F1 is a sport that often divides opinion- some see it as an adrenaline-fuelled extravaganza of speed, others find it somewhat less exciting. Here, our writers debate whether fundamental change might be needed to catalyse increased interest in the sport, allowing it to reach its full potential.
Yes to change- Dominic Lee
A new F1 season means brand new rules and regulations which aim to make the sport more competitive.
Wholescale changes have been announced for 2021 including new cars and engines. However, the plan is not to make the cars bigger and faster but lighter and less powerful- shocking when you consider F1 is supposed to be a high-speed, high-action sport. In fact, the head honchos of the sport have even suggested that the future engine should be a HYBRID! Yes that’s correct, Lewis Hamilton and co would essentially be driving pimped-up Priuses around the track. While these changes are making F1 somewhat fairer and more eco-friendly, which is essential for the sport to stay relevant in today’s climate, they do show the sport has a real issue. It’s just too boring!
All these rules do is slightly alter the dynamic of the sport. However, for F1 to actually become exciting again it probably needs to take a leaf out of NASCAR’s book. NASCAR is everything that F1 should be. It’s pre-race parades and fly-over’s from jet-fighters, it’s driver’s engaging in punch-ups before races and wearing cowboy hats in the winners circle afterwards. What NASCAR has and F1 doesn’t is highlights! Sure, in F1 you might see a couple of nice overtaking manoeuvres, a car may even go into the gravel but its nothing compared to the excitement of the close-quarters action you get across the Atlantic.
F1 needs to be more about entertainment, which is seriously lacking in the sport at the minute. I’m not saying putting drivers in cowboy hats is the way forward, but at least making the TV coverage more entertainment based and making the sport more palatable with the odd pre-race show would go a long way to get ratings up.
No to change- Sesha Subramanian
Cost caps, equal revenue distribution, changes to the engine and more were all on agenda as Formula 1 presented its vision of what the season would potentially look like starting from 2021 both on and off the circuit. In attendance, of course was the FIA (The Fédération Internationale de l'Automobile – The International Automobile Federation) and the teams taking part in the F1 season.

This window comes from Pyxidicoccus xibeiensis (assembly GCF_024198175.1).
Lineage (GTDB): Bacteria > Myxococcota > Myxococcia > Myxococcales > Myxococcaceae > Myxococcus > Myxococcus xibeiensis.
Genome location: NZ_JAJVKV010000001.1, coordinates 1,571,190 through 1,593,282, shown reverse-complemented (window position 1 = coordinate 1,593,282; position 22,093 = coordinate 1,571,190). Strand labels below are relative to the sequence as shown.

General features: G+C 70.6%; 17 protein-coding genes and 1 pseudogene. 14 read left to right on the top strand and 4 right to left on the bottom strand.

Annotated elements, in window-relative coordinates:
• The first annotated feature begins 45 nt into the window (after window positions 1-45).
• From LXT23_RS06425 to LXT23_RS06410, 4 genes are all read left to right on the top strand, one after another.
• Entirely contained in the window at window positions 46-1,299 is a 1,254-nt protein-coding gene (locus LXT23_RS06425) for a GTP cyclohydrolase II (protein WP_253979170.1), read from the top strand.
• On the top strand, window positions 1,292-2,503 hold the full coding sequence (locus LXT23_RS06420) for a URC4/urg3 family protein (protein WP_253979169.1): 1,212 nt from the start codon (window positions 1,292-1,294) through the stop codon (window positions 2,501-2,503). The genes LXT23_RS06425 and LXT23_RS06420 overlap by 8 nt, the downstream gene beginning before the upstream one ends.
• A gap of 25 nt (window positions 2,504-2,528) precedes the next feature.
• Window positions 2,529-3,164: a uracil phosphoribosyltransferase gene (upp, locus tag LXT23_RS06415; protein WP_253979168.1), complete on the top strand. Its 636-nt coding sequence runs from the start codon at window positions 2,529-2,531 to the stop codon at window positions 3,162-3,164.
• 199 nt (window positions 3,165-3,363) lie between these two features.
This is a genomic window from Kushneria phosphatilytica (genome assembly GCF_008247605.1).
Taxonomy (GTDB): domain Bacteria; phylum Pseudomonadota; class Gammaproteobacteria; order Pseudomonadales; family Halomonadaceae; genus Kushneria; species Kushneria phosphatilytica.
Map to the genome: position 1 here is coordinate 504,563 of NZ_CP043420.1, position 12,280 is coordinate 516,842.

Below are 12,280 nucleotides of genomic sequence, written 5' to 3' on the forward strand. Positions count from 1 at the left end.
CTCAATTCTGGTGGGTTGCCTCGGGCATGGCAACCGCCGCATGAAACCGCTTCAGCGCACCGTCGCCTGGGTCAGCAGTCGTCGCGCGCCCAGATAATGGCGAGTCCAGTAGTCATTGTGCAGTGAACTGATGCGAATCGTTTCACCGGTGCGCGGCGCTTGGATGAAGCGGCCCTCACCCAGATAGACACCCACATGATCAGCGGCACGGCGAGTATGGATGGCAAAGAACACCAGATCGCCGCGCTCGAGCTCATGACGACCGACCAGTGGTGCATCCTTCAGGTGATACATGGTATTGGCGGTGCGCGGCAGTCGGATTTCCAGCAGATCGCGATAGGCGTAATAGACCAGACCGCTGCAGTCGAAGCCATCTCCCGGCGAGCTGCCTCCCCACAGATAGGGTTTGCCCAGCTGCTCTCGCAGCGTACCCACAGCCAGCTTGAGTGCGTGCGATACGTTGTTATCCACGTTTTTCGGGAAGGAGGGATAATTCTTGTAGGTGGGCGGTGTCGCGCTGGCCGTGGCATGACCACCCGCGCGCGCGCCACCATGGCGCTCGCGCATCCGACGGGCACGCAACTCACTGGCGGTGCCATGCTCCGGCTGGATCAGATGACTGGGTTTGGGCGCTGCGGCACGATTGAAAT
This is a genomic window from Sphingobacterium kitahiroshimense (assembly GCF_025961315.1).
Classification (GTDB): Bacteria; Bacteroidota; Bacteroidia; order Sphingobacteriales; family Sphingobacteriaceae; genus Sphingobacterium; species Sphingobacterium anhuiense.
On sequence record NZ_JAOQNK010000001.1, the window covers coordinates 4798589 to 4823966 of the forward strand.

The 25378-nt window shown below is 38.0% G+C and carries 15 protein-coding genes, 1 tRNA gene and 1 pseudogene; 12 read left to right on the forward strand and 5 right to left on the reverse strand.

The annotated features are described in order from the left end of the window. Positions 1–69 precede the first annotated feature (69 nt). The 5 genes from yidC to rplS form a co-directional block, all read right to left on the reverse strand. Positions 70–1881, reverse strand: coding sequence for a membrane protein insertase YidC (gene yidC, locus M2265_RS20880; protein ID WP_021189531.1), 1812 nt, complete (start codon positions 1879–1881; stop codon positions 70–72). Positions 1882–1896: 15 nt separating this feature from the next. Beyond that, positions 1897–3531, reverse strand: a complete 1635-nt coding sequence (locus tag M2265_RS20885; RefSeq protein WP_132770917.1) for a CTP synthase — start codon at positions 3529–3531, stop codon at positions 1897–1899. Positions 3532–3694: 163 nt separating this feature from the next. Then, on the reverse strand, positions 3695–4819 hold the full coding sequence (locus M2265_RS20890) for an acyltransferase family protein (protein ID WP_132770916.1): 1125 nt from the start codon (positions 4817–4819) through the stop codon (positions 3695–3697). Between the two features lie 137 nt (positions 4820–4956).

The ideas were, of course, very preliminary (and far from a definitive series of changes) and a lot more will follow over the coming weeks and months with regard to this, but some of the proposed changes do make you question whether F1 really is heading the right way.
One of the biggest changes in fact, is the implementation of a cost cap. The proposal is to put a limit on spending and bring teams on par with each other from a competitive standpoint. Personally I think the idea is great – there tends to be greater parity in such cases. But the caveat in this that makes me think this might not be good is that the F1 does not want to include driver salaries in the cap. This undoes the idea of a cap because if they can pay the
driver however much they want, the best drivers are still going to go to the best constructors like Ferrari. Making teams choose between having an average driver drive a brilliant car or a brilliant driver drive an average car would be better for the competition – especially with regard to the constructors’ championship. In those cases, finding the right second driver behind the stars such as Vettel and Hamilton would become important, if the salary caps had
driver salaries included in it.
Moreover, the salary cap negatively impacts the bigger teams like Ferrari and McLaren. Despite having the potential to spend more money and build better cars, they will be forced to settle for less – which might be good for competition but bad for the brand itself.
The other proposal that catches the eye is to make the engine simpler, cheaper and noisier and enable drivers to race flat out against each other at full speed for longer periods of time. Removing some of the fuel limits (which is part of the proposal) might allow for that to happen but it also makes racing that much more unsafe for drivers and is less a test for drivers as it is for constructors. Under the current system, drivers have to do mental work and prepare to judge when they can go all out and when they need to ration their fuel and not go at full speed.
Part of being a good driver is being able to make decisions like this in a split second and judging risks against rewards. Take that away, even for a little bit, and it makes racing that much less cerebral – to me at least.
Any sport needs to evaluate itself from time to time and keep changing its rules and laws to make it better for the fans and to attract new ones. But some of these changes are not necessary to make Formula 1 better at this point in time. Hopefully, in the months yet to come, teams realise that there other issues that need ironing out rather than these.